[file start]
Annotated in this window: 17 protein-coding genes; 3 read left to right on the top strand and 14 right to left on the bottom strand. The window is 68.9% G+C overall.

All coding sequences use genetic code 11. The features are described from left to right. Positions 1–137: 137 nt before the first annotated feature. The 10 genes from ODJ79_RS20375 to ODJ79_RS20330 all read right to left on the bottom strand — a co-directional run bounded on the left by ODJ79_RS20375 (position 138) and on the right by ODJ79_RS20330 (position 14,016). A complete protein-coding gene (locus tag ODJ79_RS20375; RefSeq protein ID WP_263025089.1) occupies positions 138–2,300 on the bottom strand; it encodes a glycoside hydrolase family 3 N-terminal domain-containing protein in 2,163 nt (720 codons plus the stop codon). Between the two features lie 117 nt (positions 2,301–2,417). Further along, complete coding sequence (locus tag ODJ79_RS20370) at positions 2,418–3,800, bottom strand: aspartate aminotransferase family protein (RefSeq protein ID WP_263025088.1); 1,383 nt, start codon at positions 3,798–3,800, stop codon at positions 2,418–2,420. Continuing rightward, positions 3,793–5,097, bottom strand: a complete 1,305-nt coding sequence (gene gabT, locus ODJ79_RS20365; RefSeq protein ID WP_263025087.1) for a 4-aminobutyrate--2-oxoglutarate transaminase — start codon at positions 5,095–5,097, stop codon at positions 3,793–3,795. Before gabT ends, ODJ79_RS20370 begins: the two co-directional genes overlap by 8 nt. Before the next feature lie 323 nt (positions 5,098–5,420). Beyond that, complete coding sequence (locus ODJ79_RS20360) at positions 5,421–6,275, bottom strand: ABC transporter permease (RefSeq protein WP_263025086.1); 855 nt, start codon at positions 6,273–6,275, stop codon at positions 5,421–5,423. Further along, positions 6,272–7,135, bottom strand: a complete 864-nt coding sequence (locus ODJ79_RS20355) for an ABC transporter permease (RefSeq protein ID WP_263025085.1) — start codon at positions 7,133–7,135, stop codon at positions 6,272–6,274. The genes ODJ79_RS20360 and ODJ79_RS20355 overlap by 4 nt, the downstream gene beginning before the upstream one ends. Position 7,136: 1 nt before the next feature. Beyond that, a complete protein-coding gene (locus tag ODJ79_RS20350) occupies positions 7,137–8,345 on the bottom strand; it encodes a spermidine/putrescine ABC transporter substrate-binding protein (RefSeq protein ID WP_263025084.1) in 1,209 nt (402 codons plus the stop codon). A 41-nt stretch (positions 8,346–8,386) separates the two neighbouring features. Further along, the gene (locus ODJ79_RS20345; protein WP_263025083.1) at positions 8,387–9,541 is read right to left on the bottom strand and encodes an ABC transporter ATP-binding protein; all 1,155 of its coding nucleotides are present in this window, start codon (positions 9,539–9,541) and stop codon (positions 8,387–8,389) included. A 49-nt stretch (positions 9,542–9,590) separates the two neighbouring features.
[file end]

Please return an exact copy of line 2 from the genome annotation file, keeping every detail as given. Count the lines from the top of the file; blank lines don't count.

All coding sequences use genetic code 11. The features are described from left to right. Positions 1–137: 137 nt before the first annotated feature. The 10 genes from ODJ79_RS20375 to ODJ79_RS20330 all read right to left on the bottom strand — a co-directional run bounded on the left by ODJ79_RS20375 (position 138) and on the right by ODJ79_RS20330 (position 14,016). A complete protein-coding gene (locus tag ODJ79_RS20375; RefSeq protein ID WP_263025089.1) occupies positions 138–2,300 on the bottom strand; it encodes a glycoside hydrolase family 3 N-terminal domain-containing protein in 2,163 nt (720 codons plus the stop codon). Between the two features lie 117 nt (positions 2,301–2,417). Further along, complete coding sequence (locus tag ODJ79_RS20370) at positions 2,418–3,800, bottom strand: aspartate aminotransferase family protein (RefSeq protein ID WP_263025088.1); 1,383 nt, start codon at positions 3,798–3,800, stop codon at positions 2,418–2,420. Continuing rightward, positions 3,793–5,097, bottom strand: a complete 1,305-nt coding sequence (gene gabT, locus ODJ79_RS20365; RefSeq protein ID WP_263025087.1) for a 4-aminobutyrate--2-oxoglutarate transaminase — start codon at positions 5,095–5,097, stop codon at positions 3,793–3,795. Before gabT ends, ODJ79_RS20370 begins: the two co-directional genes overlap by 8 nt. Before the next feature lie 323 nt (positions 5,098–5,420). Beyond that, complete coding sequence (locus ODJ79_RS20360) at positions 5,421–6,275, bottom strand: ABC transporter permease (RefSeq protein WP_263025086.1); 855 nt, start codon at positions 6,273–6,275, stop codon at positions 5,421–5,423. Further along, positions 6,272–7,135, bottom strand: a complete 864-nt coding sequence (locus ODJ79_RS20355) for an ABC transporter permease (RefSeq protein ID WP_263025085.1) — start codon at positions 7,133–7,135, stop codon at positions 6,272–6,274. The genes ODJ79_RS20360 and ODJ79_RS20355 overlap by 4 nt, the downstream gene beginning before the upstream one ends. Position 7,136: 1 nt before the next feature. Beyond that, a complete protein-coding gene (locus tag ODJ79_RS20350) occupies positions 7,137–8,345 on the bottom strand; it encodes a spermidine/putrescine ABC transporter substrate-binding protein (RefSeq protein ID WP_263025084.1) in 1,209 nt (402 codons plus the stop codon). A 41-nt stretch (positions 8,346–8,386) separates the two neighbouring features. Further along, the gene (locus ODJ79_RS20345; protein WP_263025083.1) at positions 8,387–9,541 is read right to left on the bottom strand and encodes an ABC transporter ATP-binding protein; all 1,155 of its coding nucleotides are present in this window, start codon (positions 9,539–9,541) and stop codon (positions 8,387–8,389) included. A 49-nt stretch (positions 9,542–9,590) separates the two neighbouring features.